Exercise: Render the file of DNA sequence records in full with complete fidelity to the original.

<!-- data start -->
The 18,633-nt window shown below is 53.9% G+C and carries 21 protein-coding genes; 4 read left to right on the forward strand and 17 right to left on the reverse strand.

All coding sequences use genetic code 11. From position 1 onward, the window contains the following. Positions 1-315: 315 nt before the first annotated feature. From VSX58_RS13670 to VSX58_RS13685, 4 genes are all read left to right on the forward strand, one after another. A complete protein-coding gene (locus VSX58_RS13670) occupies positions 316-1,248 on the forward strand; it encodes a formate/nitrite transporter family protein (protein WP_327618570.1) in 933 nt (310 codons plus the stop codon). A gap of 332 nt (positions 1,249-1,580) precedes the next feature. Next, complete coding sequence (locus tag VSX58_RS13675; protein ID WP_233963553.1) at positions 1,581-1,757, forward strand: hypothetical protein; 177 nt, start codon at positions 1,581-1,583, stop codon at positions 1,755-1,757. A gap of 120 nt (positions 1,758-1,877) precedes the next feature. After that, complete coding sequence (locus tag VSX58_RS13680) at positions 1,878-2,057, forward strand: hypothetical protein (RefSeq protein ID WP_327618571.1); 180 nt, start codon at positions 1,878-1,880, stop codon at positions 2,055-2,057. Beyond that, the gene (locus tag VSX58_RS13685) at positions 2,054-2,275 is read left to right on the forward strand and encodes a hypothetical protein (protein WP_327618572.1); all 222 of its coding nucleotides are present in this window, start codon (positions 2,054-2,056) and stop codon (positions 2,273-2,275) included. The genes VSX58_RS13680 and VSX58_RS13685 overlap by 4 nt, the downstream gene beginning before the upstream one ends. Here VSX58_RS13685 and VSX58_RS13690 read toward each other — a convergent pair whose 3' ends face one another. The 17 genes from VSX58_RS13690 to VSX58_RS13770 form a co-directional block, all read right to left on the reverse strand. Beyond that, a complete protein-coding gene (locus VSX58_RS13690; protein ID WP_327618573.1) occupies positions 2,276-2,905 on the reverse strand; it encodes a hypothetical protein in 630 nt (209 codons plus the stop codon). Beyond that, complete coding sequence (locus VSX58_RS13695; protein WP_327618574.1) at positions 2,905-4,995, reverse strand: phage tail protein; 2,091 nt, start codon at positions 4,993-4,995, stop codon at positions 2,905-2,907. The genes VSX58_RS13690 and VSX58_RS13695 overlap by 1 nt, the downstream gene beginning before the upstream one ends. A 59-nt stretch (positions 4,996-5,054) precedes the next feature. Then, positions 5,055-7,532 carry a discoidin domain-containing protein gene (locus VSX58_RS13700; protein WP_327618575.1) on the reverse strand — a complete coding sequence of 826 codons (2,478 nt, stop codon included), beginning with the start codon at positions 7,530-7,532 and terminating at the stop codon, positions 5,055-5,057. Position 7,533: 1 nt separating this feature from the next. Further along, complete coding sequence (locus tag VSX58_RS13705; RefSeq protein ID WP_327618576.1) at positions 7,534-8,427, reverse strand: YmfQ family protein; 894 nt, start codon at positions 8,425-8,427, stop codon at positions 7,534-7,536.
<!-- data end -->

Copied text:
The 18,633-nt window shown below is 53.9% G+C and carries 21 protein-coding genes; 4 read left to right on the forward strand and 17 right to left on the reverse strand.

All coding sequences use genetic code 11. From position 1 onward, the window contains the following. Positions 1-315: 315 nt before the first annotated feature. From VSX58_RS13670 to VSX58_RS13685, 4 genes are all read left to right on the forward strand, one after another. A complete protein-coding gene (locus VSX58_RS13670) occupies positions 316-1,248 on the forward strand; it encodes a formate/nitrite transporter family protein (protein WP_327618570.1) in 933 nt (310 codons plus the stop codon). A gap of 332 nt (positions 1,249-1,580) precedes the next feature. Next, complete coding sequence (locus tag VSX58_RS13675; protein ID WP_233963553.1) at positions 1,581-1,757, forward strand: hypothetical protein; 177 nt, start codon at positions 1,581-1,583, stop codon at positions 1,755-1,757. A gap of 120 nt (positions 1,758-1,877) precedes the next feature. After that, complete coding sequence (locus tag VSX58_RS13680) at positions 1,878-2,057, forward strand: hypothetical protein (RefSeq protein ID WP_327618571.1); 180 nt, start codon at positions 1,878-1,880, stop codon at positions 2,055-2,057. Beyond that, the gene (locus tag VSX58_RS13685) at positions 2,054-2,275 is read left to right on the forward strand and encodes a hypothetical protein (protein WP_327618572.1); all 222 of its coding nucleotides are present in this window, start codon (positions 2,054-2,056) and stop codon (positions 2,273-2,275) included. The genes VSX58_RS13680 and VSX58_RS13685 overlap by 4 nt, the downstream gene beginning before the upstream one ends. Here VSX58_RS13685 and VSX58_RS13690 read toward each other — a convergent pair whose 3' ends face one another. The 17 genes from VSX58_RS13690 to VSX58_RS13770 form a co-directional block, all read right to left on the reverse strand. Beyond that, a complete protein-coding gene (locus VSX58_RS13690; protein ID WP_327618573.1) occupies positions 2,276-2,905 on the reverse strand; it encodes a hypothetical protein in 630 nt (209 codons plus the stop codon). Beyond that, complete coding sequence (locus VSX58_RS13695; protein WP_327618574.1) at positions 2,905-4,995, reverse strand: phage tail protein; 2,091 nt, start codon at positions 4,993-4,995, stop codon at positions 2,905-2,907. The genes VSX58_RS13690 and VSX58_RS13695 overlap by 1 nt, the downstream gene beginning before the upstream one ends. A 59-nt stretch (positions 4,996-5,054) precedes the next feature. Then, positions 5,055-7,532 carry a discoidin domain-containing protein gene (locus VSX58_RS13700; protein WP_327618575.1) on the reverse strand — a complete coding sequence of 826 codons (2,478 nt, stop codon included), beginning with the start codon at positions 7,530-7,532 and terminating at the stop codon, positions 5,055-5,057. Position 7,533: 1 nt separating this feature from the next. Further along, complete coding sequence (locus tag VSX58_RS13705; RefSeq protein ID WP_327618576.1) at positions 7,534-8,427, reverse strand: YmfQ family protein; 894 nt, start codon at positions 8,425-8,427, stop codon at positions 7,534-7,536.